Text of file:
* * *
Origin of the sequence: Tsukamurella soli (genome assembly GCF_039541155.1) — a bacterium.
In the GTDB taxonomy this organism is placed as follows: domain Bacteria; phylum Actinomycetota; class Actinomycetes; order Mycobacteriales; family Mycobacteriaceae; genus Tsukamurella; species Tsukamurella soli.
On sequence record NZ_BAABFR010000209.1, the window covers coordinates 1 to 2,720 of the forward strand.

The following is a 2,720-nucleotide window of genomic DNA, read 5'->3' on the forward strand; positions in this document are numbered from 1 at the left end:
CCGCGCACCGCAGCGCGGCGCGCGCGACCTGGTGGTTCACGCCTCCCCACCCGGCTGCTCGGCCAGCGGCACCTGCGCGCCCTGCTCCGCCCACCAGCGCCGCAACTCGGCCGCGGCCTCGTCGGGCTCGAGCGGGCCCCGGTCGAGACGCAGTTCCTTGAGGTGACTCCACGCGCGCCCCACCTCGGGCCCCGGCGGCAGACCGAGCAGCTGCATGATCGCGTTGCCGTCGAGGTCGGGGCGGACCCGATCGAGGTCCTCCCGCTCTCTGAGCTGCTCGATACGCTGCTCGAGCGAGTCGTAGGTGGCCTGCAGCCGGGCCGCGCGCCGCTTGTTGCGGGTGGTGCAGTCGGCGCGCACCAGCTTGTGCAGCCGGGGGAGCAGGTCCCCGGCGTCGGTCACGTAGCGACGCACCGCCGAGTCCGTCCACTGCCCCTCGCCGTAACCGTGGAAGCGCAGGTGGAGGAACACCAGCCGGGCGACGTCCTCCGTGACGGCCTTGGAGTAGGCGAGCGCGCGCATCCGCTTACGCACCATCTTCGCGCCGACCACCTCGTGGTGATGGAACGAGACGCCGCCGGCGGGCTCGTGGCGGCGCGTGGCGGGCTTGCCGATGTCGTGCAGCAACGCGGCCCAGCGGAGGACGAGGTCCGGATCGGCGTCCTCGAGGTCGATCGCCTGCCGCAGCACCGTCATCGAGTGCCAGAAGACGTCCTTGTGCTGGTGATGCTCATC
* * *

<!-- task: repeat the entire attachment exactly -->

Origin of the sequence: Tsukamurella soli (genome assembly GCF_039541155.1) — a bacterium.
In the GTDB taxonomy this organism is placed as follows: domain Bacteria; phylum Actinomycetota; class Actinomycetes; order Mycobacteriales; family Mycobacteriaceae; genus Tsukamurella; species Tsukamurella soli.
On sequence record NZ_BAABFR010000209.1, the window covers coordinates 1 to 2,720 of the forward strand.

The following is a 2,720-nucleotide window of genomic DNA, read 5'->3' on the forward strand; positions in this document are numbered from 1 at the left end:
CCGCGCACCGCAGCGCGGCGCGCGCGACCTGGTGGTTCACGCCTCCCCACCCGGCTGCTCGGCCAGCGGCACCTGCGCGCCCTGCTCCGCCCACCAGCGCCGCAACTCGGCCGCGGCCTCGTCGGGCTCGAGCGGGCCCCGGTCGAGACGCAGTTCCTTGAGGTGACTCCACGCGCGCCCCACCTCGGGCCCCGGCGGCAGACCGAGCAGCTGCATGATCGCGTTGCCGTCGAGGTCGGGGCGGACCCGATCGAGGTCCTCCCGCTCTCTGAGCTGCTCGATACGCTGCTCGAGCGAGTCGTAGGTGGCCTGCAGCCGGGCCGCGCGCCGCTTGTTGCGGGTGGTGCAGTCGGCGCGCACCAGCTTGTGCAGCCGGGGGAGCAGGTCCCCGGCGTCGGTCACGTAGCGACGCACCGCCGAGTCCGTCCACTGCCCCTCGCCGTAACCGTGGAAGCGCAGGTGGAGGAACACCAGCCGGGCGACGTCCTCCGTGACGGCCTTGGAGTAGGCGAGCGCGCGCATCCGCTTACGCACCATCTTCGCGCCGACCACCTCGTGGTGATGGAACGAGACGCCGCCGGCGGGCTCGTGGCGGCGCGTGGCGGGCTTGCCGATGTCGTGCAGCAACGCGGCCCAGCGGAGGACGAGGTCCGGATCGGCGTCCTCGAGGTCGATCGCCTGCCGCAGCACCGTCATCGAGTGCCAGAAGACGTCCTTGTGCTGGTGATGCTCATC